Career&Employment, Employment & Career

Top 5 Things to do when your Spouse is Transitioning Out of the Military

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So your spouse is preparing to leave the military, now what?  If your spouse is retiring, they should begin the process at least 2 years out; if Ending Term of Service (ETS), 18 months to 1 year out.  The sooner the better.

  1. Get signed up for the Transition Assistance Program or TAP. If at all possible, go with your spouse ! Two heads are better than one and four ears are better than two. There is a lot of information thrown at you during this week-long TAP course.  You and your spouse have different focuses so you might catch something important that was not on your spouse’s radar and visa versa.  

    Take TAP more than once and take advantage of the services offered through the counselors, employer days, and additional workshops offered.  
  2. Meet with a financial counselor as far out from transitioning as you can.  Take a look at your savings, you should have at least six months worth of your salary easily accessible.  Sit down together and create a budget.  Determine how much your spouse will need to make (and if you are moving elsewhere, how much you will need to make).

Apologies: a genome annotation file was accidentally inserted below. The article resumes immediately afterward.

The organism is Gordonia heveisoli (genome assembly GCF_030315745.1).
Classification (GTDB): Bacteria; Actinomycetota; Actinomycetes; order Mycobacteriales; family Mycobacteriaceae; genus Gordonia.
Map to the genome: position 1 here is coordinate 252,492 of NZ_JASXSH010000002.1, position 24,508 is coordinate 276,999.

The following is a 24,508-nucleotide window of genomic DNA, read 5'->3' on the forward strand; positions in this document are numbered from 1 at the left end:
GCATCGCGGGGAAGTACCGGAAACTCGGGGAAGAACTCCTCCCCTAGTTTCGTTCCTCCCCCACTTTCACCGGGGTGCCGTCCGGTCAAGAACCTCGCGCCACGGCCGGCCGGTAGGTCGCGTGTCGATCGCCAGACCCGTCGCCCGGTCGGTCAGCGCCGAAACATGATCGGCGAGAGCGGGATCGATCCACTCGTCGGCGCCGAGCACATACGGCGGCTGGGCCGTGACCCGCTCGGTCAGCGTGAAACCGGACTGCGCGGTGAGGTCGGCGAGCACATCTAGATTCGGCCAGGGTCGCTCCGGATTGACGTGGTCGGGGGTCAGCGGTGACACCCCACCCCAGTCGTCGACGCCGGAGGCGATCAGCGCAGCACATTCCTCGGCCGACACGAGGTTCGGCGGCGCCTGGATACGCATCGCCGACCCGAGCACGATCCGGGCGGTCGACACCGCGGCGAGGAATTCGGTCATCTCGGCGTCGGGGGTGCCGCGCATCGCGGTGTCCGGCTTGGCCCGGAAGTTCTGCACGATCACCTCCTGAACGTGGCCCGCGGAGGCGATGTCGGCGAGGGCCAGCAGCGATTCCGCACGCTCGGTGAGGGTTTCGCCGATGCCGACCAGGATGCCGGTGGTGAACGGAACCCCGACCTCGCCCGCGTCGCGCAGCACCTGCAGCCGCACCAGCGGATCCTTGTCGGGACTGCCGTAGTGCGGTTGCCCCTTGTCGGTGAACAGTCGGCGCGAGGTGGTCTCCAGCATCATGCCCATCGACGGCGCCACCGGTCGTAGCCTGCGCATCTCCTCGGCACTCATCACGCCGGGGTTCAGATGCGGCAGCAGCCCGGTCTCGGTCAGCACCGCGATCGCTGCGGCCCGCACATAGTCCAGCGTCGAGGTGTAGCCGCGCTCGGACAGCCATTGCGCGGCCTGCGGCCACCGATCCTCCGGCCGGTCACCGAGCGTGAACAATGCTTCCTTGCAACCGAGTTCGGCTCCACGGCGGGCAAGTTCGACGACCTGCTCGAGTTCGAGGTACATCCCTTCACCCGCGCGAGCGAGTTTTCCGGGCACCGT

What do you need to do now to prepare financially for the transition? The sooner you start work on this the better. 
  3. Let people know! Start building a network. The service member has a free year of premium LinkedIn (www.linkedin.com/veterans).  The number one way people find a job is to network.

    Both of you should be searching for work and building a professional network.  Networking is key! 
  4. Target your job search.  Determine what field and location. From there, select about 20 employers that interest you and start building that network!  Did I mention, networking is key?

    Narrowing your job search will make it easier to find the right position.  Check out the book, “2 Hour Job Search,” for some great techniques.
  5. Create targeted resumes (notice that is plural) with accomplishments (what, how, and the results/impact) related to the positions. Get help from the TAP professionals or your family center.  There are also a number of organizations that will provide assistance free of charge such as Hire Our Heroes, Corporate America Supports You, the National Guard Employment Network, and the Veteran Employment Center.  

    Understand that generally applications can begin about six months out for federal and some contract positions, three months out for most corporate work.

The sooner you start the transition process, the better prepared your family will be and the less stressful the transition will be. Know you are not alone and take advantage of your resources!  

Have questions? Contact me at rholland@milspouseadvocacynetwork.org.

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